Often when talking about lobbying in Washington, DC, people’s minds turn to corporations and interest groups – Americans that want to have their voices heard in the capitol and to steer federal policy in what they believe is a better direction.
It certainly is true that major business and large trade and professional organizations comprise the bulk of lobbying clients in DC, due in large part to the important role the federal government has in the commerce and economy of the United States.
But this is not the only influence the federal government has-and businesses are not the only group touched by its decisions. Increasingly over the past half-century, decisions made in Washington have affected people all around the world-something that has motivated foreign nations to want to lobby in DC as well.
Nations small and large, whether they have an expansive embassy in DC (like the United Kingdom) or only a small, sparsely staffed office, have increasingly been signing up with lobbying firms to have their voiced heard in the corridors of power.
Possibly the most interesting foreign groups that want to lobby in DC are governments that, well, technically don’texist. One DC-based firm that seeks to give these governments that want to exist a voice is Independent Diplomat, Inc, whose website states their mission as “enabling governments and political groups disadvantaged or marginalized by lack of diplomatic capacity to engage effectively in diplomatic processes.”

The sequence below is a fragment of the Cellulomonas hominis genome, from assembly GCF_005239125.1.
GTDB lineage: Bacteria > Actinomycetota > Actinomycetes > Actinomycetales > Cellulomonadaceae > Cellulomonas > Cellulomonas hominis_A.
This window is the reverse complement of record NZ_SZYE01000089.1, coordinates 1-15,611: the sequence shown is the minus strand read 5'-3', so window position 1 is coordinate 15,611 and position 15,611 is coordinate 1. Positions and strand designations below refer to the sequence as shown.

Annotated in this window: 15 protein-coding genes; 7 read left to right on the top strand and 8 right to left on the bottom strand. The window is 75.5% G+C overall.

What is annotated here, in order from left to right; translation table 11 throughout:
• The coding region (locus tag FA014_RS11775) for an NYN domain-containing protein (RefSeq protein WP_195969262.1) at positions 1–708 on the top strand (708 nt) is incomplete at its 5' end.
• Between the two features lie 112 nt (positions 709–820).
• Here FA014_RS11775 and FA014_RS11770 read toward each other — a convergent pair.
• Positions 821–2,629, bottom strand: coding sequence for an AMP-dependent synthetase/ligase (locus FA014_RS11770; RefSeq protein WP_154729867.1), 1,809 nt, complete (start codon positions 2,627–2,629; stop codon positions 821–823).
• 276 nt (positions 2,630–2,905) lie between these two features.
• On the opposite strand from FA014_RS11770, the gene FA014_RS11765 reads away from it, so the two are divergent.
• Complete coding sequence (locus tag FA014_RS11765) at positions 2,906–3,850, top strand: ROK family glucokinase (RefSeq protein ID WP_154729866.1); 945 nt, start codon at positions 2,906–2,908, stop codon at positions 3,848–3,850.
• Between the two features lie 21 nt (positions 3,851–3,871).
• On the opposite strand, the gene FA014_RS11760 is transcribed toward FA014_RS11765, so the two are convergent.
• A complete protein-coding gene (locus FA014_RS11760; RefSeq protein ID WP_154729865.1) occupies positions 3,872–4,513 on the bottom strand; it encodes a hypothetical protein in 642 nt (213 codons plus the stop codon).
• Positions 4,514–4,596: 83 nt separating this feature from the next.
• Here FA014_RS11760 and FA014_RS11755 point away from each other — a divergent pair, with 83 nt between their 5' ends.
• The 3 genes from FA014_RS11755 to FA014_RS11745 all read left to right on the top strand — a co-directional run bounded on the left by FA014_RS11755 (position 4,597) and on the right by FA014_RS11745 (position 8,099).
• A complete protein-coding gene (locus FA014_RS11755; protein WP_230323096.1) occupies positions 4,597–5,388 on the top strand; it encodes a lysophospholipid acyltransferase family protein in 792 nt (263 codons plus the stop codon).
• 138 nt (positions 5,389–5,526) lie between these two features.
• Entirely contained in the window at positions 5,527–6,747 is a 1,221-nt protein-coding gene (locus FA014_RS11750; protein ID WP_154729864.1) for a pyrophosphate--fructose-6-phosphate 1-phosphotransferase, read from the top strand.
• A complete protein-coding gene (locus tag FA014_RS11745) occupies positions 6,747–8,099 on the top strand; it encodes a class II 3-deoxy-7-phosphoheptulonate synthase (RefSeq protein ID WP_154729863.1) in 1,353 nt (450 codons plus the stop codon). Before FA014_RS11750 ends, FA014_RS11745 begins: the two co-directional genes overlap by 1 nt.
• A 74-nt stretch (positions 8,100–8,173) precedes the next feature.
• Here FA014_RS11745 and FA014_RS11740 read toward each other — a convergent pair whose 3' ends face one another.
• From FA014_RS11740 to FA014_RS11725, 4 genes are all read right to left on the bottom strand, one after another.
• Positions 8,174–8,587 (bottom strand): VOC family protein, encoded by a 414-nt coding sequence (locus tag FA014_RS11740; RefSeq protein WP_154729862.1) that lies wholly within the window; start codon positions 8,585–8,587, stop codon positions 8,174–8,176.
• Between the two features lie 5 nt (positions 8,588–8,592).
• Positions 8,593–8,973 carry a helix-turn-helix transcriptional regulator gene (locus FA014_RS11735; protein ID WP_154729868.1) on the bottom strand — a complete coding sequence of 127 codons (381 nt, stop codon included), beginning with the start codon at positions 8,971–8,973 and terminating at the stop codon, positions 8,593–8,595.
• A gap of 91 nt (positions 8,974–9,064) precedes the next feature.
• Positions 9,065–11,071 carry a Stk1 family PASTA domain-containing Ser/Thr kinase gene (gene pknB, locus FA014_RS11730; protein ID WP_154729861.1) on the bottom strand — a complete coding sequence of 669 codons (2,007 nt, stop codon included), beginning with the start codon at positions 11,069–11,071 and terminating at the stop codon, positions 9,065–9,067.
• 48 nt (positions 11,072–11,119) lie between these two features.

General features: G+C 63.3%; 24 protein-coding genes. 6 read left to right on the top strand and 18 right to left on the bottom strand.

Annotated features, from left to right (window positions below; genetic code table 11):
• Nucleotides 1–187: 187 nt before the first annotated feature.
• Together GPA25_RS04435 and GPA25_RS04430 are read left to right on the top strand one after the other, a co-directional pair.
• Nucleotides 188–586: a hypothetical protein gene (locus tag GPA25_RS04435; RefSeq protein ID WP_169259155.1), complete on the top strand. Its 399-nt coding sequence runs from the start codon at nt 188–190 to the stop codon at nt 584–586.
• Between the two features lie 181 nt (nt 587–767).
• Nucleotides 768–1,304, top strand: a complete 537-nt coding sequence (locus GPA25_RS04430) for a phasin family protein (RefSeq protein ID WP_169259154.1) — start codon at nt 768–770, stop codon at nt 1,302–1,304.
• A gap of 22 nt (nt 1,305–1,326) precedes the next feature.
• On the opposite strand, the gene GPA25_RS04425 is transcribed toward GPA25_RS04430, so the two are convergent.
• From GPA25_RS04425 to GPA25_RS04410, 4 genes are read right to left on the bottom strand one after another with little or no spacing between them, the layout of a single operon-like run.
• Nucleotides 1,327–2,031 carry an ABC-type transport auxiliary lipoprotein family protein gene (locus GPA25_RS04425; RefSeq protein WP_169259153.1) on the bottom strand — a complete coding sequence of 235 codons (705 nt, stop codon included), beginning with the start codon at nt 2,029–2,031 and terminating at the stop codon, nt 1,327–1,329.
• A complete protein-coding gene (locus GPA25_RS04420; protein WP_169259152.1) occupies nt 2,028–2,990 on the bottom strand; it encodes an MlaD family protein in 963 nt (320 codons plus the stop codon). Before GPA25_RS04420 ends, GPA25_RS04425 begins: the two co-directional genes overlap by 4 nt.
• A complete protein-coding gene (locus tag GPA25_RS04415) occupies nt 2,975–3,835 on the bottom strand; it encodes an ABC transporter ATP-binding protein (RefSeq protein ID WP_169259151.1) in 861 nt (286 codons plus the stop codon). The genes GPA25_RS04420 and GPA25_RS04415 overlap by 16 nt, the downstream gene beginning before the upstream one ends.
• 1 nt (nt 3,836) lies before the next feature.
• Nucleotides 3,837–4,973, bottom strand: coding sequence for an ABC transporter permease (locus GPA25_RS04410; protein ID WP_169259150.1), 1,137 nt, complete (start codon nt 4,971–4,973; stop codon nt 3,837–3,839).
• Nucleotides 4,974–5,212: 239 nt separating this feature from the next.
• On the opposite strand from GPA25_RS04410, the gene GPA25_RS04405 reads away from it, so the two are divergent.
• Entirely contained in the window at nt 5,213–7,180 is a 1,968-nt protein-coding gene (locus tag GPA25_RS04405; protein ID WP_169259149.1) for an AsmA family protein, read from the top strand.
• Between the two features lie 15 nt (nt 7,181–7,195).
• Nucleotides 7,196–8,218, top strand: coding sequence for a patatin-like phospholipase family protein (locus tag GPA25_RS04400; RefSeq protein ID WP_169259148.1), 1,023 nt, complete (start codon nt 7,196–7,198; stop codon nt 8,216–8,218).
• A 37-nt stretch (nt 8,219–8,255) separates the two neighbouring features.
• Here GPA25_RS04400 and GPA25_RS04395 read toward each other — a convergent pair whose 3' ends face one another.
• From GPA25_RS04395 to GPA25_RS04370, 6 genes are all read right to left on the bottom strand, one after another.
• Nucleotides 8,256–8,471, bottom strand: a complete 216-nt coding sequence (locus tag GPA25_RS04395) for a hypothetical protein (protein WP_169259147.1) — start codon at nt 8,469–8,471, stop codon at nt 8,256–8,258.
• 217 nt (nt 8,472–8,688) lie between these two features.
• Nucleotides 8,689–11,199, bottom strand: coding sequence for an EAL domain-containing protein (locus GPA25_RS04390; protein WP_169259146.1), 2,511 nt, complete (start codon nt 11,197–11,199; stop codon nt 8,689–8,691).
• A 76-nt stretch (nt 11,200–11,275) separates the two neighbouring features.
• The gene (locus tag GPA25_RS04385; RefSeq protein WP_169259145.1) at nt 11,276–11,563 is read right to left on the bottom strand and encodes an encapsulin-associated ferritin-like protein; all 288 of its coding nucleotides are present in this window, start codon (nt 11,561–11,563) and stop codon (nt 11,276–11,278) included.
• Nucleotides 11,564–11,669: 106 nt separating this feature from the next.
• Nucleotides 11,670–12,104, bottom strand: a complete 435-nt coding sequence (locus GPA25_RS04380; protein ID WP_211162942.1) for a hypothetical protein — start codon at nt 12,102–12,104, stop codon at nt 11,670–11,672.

They represent, among others:
- The ‘Government of the Sahrawi Arab Democratic Republic’ (part of ‘Western Sahara,’ a former Spanish colony that is claimed and largely administered by Morocco)
- The ‘National Coalition Government of the Union of Burma’ (a kind of government-in-exile, comprised of those who dispute the authority of the current rulers of ‘Myanmar’)
- The ‘Government of the Republic of Somaliland’ (an autonomous region that split off from the rest of Somalia in 1991)
Such pseudo-governments would want to lobby the United States government both for practical and idealistic reasons. Throughout the world, the United States clearly is in a uniquely powerful position, militarily, economically and diplomatically. These groups seeking international diplomatic recognition know their goals would be much easier to reach with U.S. backing. But they must also feel that the unique history of the US would make those in power in DC more receptive to the voice of those seeking their independence, democracy, or both.
FARA filings are publicly available. Search the database here: http://www.justice.gov/criminal/fara/links/qs_primary.html.